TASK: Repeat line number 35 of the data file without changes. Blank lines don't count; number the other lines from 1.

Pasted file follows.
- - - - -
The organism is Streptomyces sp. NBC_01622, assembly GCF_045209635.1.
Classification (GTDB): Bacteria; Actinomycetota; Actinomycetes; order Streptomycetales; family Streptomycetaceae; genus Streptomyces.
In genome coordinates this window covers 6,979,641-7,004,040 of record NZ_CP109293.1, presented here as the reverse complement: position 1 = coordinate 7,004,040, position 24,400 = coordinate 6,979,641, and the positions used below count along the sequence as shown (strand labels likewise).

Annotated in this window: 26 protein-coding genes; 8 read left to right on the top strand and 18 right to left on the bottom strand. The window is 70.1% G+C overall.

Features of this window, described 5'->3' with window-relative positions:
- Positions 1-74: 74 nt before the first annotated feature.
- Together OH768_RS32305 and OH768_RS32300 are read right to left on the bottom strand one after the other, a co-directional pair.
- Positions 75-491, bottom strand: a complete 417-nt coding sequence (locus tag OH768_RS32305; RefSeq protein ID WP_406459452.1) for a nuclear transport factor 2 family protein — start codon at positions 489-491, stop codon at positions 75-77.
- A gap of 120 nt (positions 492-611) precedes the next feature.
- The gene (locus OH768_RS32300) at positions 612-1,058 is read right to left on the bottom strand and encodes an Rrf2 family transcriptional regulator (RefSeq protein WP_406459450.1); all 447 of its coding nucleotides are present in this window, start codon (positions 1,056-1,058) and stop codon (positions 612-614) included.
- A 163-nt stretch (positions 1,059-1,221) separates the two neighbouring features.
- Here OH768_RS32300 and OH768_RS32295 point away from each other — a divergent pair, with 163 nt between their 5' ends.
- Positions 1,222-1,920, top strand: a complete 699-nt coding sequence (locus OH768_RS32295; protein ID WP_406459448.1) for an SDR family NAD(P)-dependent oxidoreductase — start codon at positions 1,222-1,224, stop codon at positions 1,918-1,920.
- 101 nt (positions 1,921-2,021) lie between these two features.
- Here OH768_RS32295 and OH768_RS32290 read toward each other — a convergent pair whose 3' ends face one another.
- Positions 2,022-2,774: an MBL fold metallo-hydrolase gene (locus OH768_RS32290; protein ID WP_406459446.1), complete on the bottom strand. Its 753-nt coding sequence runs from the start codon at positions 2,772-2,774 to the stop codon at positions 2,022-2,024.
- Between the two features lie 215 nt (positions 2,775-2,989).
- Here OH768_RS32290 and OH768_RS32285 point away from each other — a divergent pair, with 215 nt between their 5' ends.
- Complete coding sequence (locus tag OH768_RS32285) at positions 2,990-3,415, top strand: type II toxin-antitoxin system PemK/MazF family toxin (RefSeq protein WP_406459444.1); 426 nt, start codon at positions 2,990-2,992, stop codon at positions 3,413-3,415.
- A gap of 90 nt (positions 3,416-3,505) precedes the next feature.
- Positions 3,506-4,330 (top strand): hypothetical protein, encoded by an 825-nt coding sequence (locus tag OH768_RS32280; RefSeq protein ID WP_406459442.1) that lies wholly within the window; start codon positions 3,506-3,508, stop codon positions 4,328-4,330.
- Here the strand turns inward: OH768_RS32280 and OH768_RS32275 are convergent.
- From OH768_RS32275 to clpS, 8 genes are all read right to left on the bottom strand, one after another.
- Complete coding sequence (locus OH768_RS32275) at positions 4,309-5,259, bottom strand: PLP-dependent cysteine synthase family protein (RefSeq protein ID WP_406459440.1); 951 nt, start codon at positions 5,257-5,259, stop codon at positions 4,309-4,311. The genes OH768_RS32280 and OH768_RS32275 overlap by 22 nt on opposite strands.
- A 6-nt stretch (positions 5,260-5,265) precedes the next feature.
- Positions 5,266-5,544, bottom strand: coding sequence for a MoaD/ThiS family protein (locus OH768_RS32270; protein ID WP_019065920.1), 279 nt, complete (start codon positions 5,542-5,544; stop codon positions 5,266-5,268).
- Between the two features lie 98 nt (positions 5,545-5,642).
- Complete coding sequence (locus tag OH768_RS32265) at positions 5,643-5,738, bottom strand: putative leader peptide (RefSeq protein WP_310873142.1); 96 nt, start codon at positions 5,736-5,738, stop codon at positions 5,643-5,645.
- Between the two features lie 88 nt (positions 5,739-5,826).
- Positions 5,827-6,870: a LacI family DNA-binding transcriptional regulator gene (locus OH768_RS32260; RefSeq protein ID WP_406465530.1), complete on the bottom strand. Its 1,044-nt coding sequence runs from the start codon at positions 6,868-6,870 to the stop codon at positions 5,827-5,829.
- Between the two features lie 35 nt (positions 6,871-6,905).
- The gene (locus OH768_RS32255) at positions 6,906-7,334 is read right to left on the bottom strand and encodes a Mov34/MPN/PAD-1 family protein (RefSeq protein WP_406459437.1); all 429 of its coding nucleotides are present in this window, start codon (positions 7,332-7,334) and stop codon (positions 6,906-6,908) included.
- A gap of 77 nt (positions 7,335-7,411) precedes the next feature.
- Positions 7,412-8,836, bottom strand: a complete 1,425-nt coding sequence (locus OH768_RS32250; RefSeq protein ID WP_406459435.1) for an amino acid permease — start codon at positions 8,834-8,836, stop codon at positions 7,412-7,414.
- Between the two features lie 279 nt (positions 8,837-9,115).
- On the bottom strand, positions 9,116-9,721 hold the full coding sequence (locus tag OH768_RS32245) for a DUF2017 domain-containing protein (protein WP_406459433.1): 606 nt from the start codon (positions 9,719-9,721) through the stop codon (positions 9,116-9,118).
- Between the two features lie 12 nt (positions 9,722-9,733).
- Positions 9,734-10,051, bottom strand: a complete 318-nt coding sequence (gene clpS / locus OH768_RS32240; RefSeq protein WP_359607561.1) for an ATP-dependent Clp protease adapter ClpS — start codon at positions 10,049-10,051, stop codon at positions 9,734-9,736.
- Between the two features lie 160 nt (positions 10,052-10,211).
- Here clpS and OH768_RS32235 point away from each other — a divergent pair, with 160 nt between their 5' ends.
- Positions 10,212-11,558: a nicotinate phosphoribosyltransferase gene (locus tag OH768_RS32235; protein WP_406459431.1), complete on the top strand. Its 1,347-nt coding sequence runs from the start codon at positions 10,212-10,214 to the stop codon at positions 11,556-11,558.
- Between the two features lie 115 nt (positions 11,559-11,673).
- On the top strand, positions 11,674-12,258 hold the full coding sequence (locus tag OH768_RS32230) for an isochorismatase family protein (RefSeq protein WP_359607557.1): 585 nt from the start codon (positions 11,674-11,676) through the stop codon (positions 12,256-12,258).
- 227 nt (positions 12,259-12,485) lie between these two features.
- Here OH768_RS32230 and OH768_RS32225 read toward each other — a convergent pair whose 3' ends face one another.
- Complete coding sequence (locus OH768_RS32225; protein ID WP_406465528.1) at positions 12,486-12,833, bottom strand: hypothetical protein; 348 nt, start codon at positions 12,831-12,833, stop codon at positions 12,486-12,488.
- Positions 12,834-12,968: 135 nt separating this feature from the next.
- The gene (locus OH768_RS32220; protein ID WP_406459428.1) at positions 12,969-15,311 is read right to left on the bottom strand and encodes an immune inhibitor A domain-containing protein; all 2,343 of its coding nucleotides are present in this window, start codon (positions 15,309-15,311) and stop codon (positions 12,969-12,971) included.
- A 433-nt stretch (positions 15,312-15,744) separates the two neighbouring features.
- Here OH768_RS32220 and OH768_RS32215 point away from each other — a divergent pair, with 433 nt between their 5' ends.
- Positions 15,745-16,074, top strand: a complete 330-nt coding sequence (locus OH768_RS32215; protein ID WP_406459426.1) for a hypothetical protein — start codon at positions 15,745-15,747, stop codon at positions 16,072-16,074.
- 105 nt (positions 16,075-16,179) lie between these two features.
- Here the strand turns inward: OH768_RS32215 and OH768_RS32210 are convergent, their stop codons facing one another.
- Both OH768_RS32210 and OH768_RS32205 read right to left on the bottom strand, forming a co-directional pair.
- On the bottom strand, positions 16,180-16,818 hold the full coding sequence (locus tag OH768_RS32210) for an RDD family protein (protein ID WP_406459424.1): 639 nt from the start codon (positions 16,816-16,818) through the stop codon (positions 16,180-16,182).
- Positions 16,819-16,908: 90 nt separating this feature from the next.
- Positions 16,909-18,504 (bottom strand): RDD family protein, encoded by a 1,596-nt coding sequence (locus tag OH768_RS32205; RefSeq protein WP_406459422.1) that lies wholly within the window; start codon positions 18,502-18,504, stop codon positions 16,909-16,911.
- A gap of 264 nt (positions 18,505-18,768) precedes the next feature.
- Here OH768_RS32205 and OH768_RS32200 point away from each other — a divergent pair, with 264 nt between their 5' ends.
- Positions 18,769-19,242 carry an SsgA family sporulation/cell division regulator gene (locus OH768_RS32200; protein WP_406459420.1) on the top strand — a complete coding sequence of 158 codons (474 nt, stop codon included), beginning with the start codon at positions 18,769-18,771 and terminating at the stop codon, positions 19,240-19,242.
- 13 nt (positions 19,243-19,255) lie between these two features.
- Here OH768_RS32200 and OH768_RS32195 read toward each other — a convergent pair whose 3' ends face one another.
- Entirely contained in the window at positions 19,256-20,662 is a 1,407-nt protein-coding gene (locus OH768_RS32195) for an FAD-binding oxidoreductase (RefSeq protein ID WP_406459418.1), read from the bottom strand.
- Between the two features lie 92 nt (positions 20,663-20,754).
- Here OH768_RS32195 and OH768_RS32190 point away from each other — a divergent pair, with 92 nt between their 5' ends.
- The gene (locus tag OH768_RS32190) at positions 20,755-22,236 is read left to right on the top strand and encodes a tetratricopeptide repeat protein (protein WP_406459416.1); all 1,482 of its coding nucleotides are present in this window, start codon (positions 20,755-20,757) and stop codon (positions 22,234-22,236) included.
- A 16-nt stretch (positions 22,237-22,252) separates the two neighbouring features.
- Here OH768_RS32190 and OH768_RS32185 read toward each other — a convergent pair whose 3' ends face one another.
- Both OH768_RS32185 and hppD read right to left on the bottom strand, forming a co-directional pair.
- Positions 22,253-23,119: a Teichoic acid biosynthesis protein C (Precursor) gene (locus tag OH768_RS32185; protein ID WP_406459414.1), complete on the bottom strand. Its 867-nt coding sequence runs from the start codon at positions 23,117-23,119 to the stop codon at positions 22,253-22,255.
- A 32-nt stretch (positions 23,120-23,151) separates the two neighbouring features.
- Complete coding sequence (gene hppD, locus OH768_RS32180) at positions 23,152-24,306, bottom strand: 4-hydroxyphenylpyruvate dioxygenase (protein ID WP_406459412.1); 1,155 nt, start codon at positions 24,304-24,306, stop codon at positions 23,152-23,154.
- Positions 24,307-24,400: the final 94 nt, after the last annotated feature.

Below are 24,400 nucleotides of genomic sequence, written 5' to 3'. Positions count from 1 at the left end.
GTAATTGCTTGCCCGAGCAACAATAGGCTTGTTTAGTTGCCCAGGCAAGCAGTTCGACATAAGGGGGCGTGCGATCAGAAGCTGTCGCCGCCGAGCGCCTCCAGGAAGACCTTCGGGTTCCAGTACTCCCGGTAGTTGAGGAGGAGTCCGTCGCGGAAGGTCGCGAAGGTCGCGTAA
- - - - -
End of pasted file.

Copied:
- Between the two features lie 279 nt (positions 8,837-9,115).